Elaine managed to tug the box away from Zane but then she tripped on the kerb and fell awkwardly onto the ground. He ﬁnally got hold of the box, but this wasn’t enough for him. He was upset at being challenged and kicked Elaine whilst she lay on the ground, narrowly missing her head. He then asked Elaine if she had any money. He took her car keys and went over and unlocked the boot and started rummaging through her belongings.
Zane thought he had got the upper hand with Elaine. Whilst going through her possessions he failed to notice that she had managed to get up and had run across the road to a nearby pub. It only dawned on him that she had slipped away after he suddenly heard loud voices and saw Elaine coming towards him accompanied by two men. The men gave chase but could not catch up with Zane, as he was a faster runner than them.
Although Zane was winded from running he managed to look round and saw that the two men had stopped chasing him. He gave no thought to Elaine or how she might be feeling. There wasn’t anything unusual about this because Zane rarely thought about his victims after he had robbed them. His mind was always preoccupied with plans for his next robbery, which left no room to worry about any trauma he had caused.
Zane was ﬂushed and out of breath as he boarded the bus home. He remained angry with himself for leaving the laptop and other items behind. He wondered how he had been so stupid for not having noticed the men approaching sooner. He considered it a very unprofitable evening. Nevertheless, he reassured himself ‘Never mind Zaneie, you will have better luck tomorrow’. Zane, of course, could never visualise that his ‘tomorrows’ would eventually run out of luck and that he would be caught. Thoughts of him facing up to the reality of his actions were far from his mind. He sat on the bus and began to make up an impressive story about the evening to tell his father.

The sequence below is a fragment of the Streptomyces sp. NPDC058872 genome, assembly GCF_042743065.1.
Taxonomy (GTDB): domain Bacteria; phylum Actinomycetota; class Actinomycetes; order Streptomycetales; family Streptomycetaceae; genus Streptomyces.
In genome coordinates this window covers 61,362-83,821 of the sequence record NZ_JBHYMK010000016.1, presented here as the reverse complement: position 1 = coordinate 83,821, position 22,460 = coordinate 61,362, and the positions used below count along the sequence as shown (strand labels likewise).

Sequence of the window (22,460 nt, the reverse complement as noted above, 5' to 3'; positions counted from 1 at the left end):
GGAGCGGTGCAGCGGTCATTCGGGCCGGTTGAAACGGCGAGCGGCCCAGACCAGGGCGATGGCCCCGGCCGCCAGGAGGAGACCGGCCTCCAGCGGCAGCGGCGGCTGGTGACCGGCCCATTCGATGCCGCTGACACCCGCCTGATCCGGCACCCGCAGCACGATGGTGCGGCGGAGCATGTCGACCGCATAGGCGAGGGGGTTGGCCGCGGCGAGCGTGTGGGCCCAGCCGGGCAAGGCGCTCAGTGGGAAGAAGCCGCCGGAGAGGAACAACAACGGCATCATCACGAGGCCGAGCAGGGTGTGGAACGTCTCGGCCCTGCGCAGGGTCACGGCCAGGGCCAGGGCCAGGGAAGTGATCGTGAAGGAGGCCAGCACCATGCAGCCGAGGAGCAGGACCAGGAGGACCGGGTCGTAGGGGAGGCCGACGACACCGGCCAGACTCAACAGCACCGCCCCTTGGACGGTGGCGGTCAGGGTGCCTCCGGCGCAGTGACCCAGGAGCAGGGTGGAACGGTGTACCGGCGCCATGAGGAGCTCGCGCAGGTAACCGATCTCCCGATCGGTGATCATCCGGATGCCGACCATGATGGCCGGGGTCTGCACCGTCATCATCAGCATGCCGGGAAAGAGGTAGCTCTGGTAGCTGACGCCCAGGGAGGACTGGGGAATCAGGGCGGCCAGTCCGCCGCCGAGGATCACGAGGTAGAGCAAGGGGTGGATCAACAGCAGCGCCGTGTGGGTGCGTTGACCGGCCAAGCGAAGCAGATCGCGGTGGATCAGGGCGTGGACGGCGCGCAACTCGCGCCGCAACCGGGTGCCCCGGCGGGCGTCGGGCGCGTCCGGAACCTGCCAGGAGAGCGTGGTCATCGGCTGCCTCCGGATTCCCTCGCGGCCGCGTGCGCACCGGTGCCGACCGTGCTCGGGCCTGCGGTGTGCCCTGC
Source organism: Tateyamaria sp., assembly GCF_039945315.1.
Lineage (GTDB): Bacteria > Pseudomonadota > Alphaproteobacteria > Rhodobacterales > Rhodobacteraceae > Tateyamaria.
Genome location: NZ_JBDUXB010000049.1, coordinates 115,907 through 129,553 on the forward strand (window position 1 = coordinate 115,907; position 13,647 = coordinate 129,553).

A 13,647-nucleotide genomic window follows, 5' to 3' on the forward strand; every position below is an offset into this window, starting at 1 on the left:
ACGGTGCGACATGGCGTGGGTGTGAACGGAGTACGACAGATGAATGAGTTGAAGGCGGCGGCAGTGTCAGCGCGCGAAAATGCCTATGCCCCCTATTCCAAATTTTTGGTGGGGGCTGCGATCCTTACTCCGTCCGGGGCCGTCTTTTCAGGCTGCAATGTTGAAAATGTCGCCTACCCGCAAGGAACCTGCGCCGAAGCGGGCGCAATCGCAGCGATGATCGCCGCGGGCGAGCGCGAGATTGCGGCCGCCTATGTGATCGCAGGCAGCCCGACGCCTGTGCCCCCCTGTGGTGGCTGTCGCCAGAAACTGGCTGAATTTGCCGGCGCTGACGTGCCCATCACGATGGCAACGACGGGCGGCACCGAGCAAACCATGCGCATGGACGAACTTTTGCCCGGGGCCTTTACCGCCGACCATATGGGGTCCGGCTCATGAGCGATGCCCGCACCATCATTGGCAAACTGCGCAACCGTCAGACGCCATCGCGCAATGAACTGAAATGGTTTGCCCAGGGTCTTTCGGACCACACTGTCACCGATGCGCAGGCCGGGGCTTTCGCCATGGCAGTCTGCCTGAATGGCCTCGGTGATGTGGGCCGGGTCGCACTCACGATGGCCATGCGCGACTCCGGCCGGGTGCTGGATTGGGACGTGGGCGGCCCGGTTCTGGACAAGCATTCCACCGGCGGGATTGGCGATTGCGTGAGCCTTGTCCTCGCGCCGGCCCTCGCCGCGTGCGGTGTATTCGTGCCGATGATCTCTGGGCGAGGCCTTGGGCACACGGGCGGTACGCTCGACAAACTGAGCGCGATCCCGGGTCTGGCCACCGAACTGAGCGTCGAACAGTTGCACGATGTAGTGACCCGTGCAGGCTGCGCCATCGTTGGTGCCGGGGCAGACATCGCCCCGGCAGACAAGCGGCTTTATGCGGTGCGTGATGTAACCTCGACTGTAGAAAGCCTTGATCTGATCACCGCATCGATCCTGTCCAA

The thought of disappointing his father was greater than the anger he held towards himself for the bungled robbery. But the greatest shame for Zane was the prospect of being perceived as a failure in his father’s eyes. He knew he would not be able to cope if his father referred to him as being weak – and decided he would have to conceal what had really happened that evening and invent a story around it.
When he got home his father asked him how proﬁtable his evening had been. Zane responded to the question by giving a dramatised account of the failed robbery, exaggerating parts of it here and there, in an attempt to amuse his father.
‘You’re still not as clever as your old man,’ exclaimed his father holding up a collection of gold chains that he had stolen that evening.
‘Fucking hell, how did you get your hands on them dad?’ Zane asked.
Then they spent the rest of the evening discussing how they would sell the gold chains and how much money they could generate. The whole conversation between Zane and his father contained bravado with each of them pretending to be more courageous than the other. They began to discuss how they would sell the chains. Plans for this were interspersed with ideas for another haul that would supposedly earn them even more capital.
But nothing was fully decided before bedtime. They would resume the discussion next morning. They often did this. There was something about discussing robberies at the breakfast table that added excitement to the rest of the day. Subconsciously, they had discovered that the missing void in their relationship was best ﬁlled in this way.